The Inoculation is a data project and investigative podcast exploring the intersection of anti-vaccine beliefs, technology and politics. It reports on how misinformation, disinformation and fake news are constructed and how they spread.
Hosted by a cross-border duo of freelance journalists — Eva von Schaper in Germany and Daiva Repeckaite in Lithuania and Malta — the production probes how serious the threat of disinformation is, and how politics and politicians use anti-vaxx views to score points with voters.
In Lithuania, the team analysed survey data showing the attitudes of more than 300 election candidates to vaccine mandates. With the help of data mentor Adriana Homolova, they also used Python code to create a purpose-built Twitter scraper to carry out a trend analysis of tweets preceding recent elections.
The code for this tool is publicly available on GitHub.
They revealed, for example, how the Forum for Democracy, a far-right Dutch party, amplifies the messages of anti-vaxx activist Willem Engel, who was arrested for incitement to break the law in the spring of 2022.
In Portugal, they found that a far-right party’s representation in parliament ballooned from one to 12 members after the party capitalised on COVID fatigue and claimed to defend ordinary people from the government’s restrictions, including vaccine certificates.
Finally, they investigated how far-right presidential candidates in France succeeded in punching above their weight on social media thanks to vaccine-related tweets.
The investigation exposed the extent to which globally connected echo chambers on social media give anti-vaccination movements an unprecedented boost. Research shows that once individuals buy into one conspiracy theory, they are more likely to believe others.
— Eva von Schaper (@EvavonSchaper) April 22, 2022
The team started by digging into how populist parties have used anti-vaccine views as a wedge issue, contributing to the resurgence of measles in Europe. The journalists went on to explore how the same players have influenced anti-vaccine and anti-mask groups and COVID deniers in general.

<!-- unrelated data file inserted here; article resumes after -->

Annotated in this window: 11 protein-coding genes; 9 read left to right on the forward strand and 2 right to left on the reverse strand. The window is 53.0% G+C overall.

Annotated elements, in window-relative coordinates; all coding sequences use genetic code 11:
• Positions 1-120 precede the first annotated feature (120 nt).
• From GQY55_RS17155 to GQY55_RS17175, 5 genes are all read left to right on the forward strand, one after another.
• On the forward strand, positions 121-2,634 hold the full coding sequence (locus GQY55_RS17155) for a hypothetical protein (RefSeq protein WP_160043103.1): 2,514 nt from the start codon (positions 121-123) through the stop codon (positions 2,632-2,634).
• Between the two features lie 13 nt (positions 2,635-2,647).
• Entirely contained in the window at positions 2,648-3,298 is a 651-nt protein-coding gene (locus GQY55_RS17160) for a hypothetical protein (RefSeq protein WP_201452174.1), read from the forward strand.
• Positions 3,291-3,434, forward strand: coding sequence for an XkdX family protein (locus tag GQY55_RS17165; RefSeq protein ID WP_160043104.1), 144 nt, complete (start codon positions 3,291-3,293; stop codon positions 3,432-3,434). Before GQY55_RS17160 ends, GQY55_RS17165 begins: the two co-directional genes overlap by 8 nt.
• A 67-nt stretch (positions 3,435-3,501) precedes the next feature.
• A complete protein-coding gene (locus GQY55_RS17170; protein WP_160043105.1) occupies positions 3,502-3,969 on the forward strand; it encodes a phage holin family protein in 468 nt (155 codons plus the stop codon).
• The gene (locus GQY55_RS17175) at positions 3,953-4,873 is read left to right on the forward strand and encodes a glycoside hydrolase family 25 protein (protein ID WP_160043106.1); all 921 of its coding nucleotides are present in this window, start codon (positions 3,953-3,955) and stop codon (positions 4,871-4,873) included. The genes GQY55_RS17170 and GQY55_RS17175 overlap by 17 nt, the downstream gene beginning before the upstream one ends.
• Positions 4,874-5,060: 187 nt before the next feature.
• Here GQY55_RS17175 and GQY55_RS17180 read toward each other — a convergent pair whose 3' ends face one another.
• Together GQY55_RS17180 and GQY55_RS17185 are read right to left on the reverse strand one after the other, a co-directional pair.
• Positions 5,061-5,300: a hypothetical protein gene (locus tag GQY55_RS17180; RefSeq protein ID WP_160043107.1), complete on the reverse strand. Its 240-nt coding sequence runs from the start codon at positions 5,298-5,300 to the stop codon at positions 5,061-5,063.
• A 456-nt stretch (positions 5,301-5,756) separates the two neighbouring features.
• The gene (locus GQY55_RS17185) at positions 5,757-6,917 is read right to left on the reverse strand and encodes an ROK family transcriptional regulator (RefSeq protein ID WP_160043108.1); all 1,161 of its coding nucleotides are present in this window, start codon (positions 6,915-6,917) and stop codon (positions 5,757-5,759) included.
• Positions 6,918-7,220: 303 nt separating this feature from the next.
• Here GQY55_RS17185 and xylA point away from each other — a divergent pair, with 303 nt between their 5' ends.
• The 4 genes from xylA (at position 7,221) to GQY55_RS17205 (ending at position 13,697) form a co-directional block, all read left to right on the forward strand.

They also found that when Russia invaded Ukraine, some of these social media personalities took to campaigning against solidarity with Ukraine and sanctions against the Russian elite.
See the links below for more. Transcripts of podcast episodes are available at www.theinoculation.com.
Cover photo by Diana Polekhina on Unsplash
- The Inoculation ( Dedicated website )
- Who Believes Misinformation? Are Liberals More Susceptible? ( The Inoculation, October 22, 2021 )
- How Malta Became a COVID-19 Overachiever ( The Inoculation, November 5, 2021 )
- How a WhatsApp-based Immigrant News Service Tackles Spanish-language Misinformation in Peru ( The Inoculation, November 19, 2021 )
- Fight Against Vaccine, Climate Disinformation Linked: Expert ( The Inoculation, December 3, 2021 )
- How Anti-Vaccination Movements Pull Parents In ( The Inoculation, January 14, 2022 )
- Here’s Why Joe Rogan’s Antivax Comments Are So Dangerous – Disinformation on Social Audio and Podcasts ( The Inoculation, January 28, 2022 )
- Will Super-Powerful Artificial Intelligence Turbocharge Disinformation? ( The Inoculation, February 11, 2022 )
- The Falsehood Firehose: How Russian Disinformation Actors Spread Propaganda ( The Inoculation, February 25, 2022 )
- French Elections are Coming up. Right-Wing Politicians Are Dominating the Vaccine Debate on Twitter. Here's Why ( The Inoculation, March 11, 2022 )
- Portugal: Is Europe’s Vaccine Hero Losing Its “Special Balance”, Allowing Right-Wing Parties to Flourish? ( The Inoculation, March 25, 2022 )
- Are Antivaxxers More Likely to be Pro-Putin? ( The Inoculation, April 8, 2022 )
- Wary of Russian Aggression, the Baltics Contain Political Falsehoods but Struggle with COVID Disinfo ( The Inoculation, April 22, 2022 )